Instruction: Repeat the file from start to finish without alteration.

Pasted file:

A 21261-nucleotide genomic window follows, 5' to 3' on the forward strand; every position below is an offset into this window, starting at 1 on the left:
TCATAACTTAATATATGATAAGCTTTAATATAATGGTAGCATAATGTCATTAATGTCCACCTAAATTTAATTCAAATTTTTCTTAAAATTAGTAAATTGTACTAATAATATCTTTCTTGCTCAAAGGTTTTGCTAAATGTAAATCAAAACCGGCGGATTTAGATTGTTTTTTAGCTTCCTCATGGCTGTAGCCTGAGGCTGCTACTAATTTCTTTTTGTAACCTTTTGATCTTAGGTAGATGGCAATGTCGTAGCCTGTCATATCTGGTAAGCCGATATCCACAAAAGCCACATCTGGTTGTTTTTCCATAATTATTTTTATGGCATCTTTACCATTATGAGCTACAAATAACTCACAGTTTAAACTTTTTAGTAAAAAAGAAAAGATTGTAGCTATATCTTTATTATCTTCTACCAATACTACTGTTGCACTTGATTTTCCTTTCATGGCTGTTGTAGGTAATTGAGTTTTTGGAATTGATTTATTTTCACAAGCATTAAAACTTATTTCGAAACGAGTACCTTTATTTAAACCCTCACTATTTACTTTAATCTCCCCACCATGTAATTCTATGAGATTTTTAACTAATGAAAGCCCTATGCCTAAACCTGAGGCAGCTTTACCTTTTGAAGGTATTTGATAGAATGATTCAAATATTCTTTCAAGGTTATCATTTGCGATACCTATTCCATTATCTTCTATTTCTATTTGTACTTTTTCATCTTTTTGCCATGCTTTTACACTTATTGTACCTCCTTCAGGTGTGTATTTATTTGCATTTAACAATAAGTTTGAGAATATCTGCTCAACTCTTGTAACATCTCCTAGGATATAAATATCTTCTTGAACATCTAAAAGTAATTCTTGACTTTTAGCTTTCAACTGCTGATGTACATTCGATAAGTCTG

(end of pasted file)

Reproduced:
A 21261-nucleotide genomic window follows, 5' to 3' on the forward strand; every position below is an offset into this window, starting at 1 on the left:
TCATAACTTAATATATGATAAGCTTTAATATAATGGTAGCATAATGTCATTAATGTCCACCTAAATTTAATTCAAATTTTTCTTAAAATTAGTAAATTGTACTAATAATATCTTTCTTGCTCAAAGGTTTTGCTAAATGTAAATCAAAACCGGCGGATTTAGATTGTTTTTTAGCTTCCTCATGGCTGTAGCCTGAGGCTGCTACTAATTTCTTTTTGTAACCTTTTGATCTTAGGTAGATGGCAATGTCGTAGCCTGTCATATCTGGTAAGCCGATATCCACAAAAGCCACATCTGGTTGTTTTTCCATAATTATTTTTATGGCATCTTTACCATTATGAGCTACAAATAACTCACAGTTTAAACTTTTTAGTAAAAAAGAAAAGATTGTAGCTATATCTTTATTATCTTCTACCAATACTACTGTTGCACTTGATTTTCCTTTCATGGCTGTTGTAGGTAATTGAGTTTTTGGAATTGATTTATTTTCACAAGCATTAAAACTTATTTCGAAACGAGTACCTTTATTTAAACCCTCACTATTTACTTTAATCTCCCCACCATGTAATTCTATGAGATTTTTAACTAATGAAAGCCCTATGCCTAAACCTGAGGCAGCTTTACCTTTTGAAGGTATTTGATAGAATGATTCAAATATTCTTTCAAGGTTATCATTTGCGATACCTATTCCATTATCTTCTATTTCTATTTGTACTTTTTCATCTTTTTGCCATGCTTTTACACTTATTGTACCTCCTTCAGGTGTGTATTTATTTGCATTTAACAATAAGTTTGAGAATATCTGCTCAACTCTTGTAACATCTCCTAGGATATAAATATCTTCTTGAACATCTAAAAGTAATTCTTGACTTTTAGCTTTCAACTGCTGATGTACATTCGATAAGTCTG